A: Forest plot. MD, mean difference; CI, confidence interval. B: Trial sequential analysis of the effect of silodosin on pain episodes compared to tamsulosin. The risk of a type 1 error was maintained at 5% with a power of 90%. The variance was calculated from the data obtained from the included trials. A clinically significant anticipated mean difference in the expulsion time was set to 0.3 episodes based on the pooled result of our meta-analysis. The result showed that firm evidence indicated that silodosin had fewer pain episodes compared to tamsulosin.
3. Requirement for analgesics.
Four studies [18, 24, 31, 34] (n = 483, three RCTs and one observational study) evaluated the requirement for analgesics (Fig 7). The pooled SMD indicated no significant difference favoring silodosin compared to tamsulosin (pooled SMD: -0.71, 95% CI: -1.81 to 0.40, I2 = 97%). The results demonstrated that a small sample size caused imprecision in estimating the effect and that the heterogeneity was high. A funnel plot was not created because fewer than 10 studies were included. The GRADE was rated low because a serious risk of bias, inconsistency, and imprecision was detected (Table 7).
4. Safety outcomes.
Results of the meta-analysis on safety outcomes are summarized in Table 9. Our pooled results of limited studies showed no significant and minimal risk differences of adverse effects, including postural hypotension, headaches, dizziness, backache, gastrointestinal effects, or revisits, between silodosin and tamsulosin. However, silodosin had a significantly higher incidence of retrograde ejaculation than tamsulosin by 5% and a higher incidence of total adverse events by 3% (Figs 8A and 9A; retrograde ejaculation: 12 studies [18, 22–24, 26, 27, 29–34], n = 1005, RD = 0.05,95% CI: 0.00 to 0.10, I2 = 50%; total adverse events: 12 studies [18, 22–24, 26, 27, 29–34], n = 1456, RD = 0.03,95% CI: 0.00 to 0.06, I2 = 0%). Inspection of the funnel plots showed no asymmetry (Fig 4C and 4D, Egger’s test: retrograde ejaculation (p = 0.28); total adverse events (p = 0.75)), indicating no evidence of a small study effect. In the TSA for retrograde ejaculation and total adverse events, the Z-curve did not cross the TSA monitoring boundary or the futility boundary (Figs 8B and 9B). The TSA-adjusted CI was -0.05 to 0.16 on retrograde ejaculation and -0.03 to 0.09 on total adverse events, indicating the imprecision of the study. The accrued information size did not reach the RIS on retrograde ejaculation or total adverse events. The GRADE was rated low because of a serious risk of bias and imprecision (Table 7).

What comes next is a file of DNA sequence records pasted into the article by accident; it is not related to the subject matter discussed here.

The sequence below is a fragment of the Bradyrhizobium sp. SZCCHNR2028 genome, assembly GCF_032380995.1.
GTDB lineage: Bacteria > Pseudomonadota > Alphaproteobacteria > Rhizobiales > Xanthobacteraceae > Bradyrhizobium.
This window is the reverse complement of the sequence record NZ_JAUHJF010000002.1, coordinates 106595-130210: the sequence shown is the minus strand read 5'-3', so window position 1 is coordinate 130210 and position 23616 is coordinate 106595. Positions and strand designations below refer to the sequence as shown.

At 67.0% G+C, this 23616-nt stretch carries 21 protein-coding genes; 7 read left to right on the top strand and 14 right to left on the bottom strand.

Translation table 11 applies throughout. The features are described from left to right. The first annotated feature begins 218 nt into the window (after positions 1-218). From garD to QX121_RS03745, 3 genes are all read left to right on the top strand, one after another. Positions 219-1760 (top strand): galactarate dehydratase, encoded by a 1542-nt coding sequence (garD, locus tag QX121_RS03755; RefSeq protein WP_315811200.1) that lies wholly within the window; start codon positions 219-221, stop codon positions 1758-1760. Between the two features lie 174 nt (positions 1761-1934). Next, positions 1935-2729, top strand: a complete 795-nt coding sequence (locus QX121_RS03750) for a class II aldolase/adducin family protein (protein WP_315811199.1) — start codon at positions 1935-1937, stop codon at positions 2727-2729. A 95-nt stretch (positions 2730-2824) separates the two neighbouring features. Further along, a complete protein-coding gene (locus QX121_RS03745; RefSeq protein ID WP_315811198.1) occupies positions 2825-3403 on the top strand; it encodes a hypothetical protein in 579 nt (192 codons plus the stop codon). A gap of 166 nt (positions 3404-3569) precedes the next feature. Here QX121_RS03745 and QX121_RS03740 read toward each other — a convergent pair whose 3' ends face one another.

A: Forest plot. RD, risk difference; CI, confidence interval. B: Trial sequential analysis assessing the effect of silodosin versus tamsulosin on retrograde ejaculation. The risk of a type I error was maintained at 5% with 90% power. The variance was calculated from data obtained from the trials included in this meta-analysis. A clinically meaningful intervention effect for stone expulsion was set to a 50% relative risk reduction based on the assumption of 9.4% proportion of the control group.
A: Forest plot. RD, risk difference; CI, confidence interval. B: Trial sequential analysis assessing the effect of silodosin versus tamsulosin on total adverse events. The risk of a type I error was maintained at 5% with 90% power. The variance was calculated from data obtained from trials included in this meta-analysis. A clinically meaningful intervention effect was set to a 15% relative risk reduction based on the assumption of a 21.4% proportion of the control group.
In this comprehensive systematic review and meta-analysis, we included 16 studies with 1812 patients. The results showed that silodosin helped 13% more patients facilitate the passage of ureteric stones, particularly those that were >5 mm in size, compared with Tamsulosin, regardless of their age, gender, or stone location. The TSA further provided a sufficient level of evidence with the power of accuracy and reliability for the meta-analysis. Additionally, silodosin therapy for ureteral stones probably had a shorter expulsion time by 2.55 days and may have fewer colic episodes than tamsulosin. However, the use of silodosin may have a higher risk of retrograde ejaculation by 5% and total adverse events by 3% compared with tamsulosin.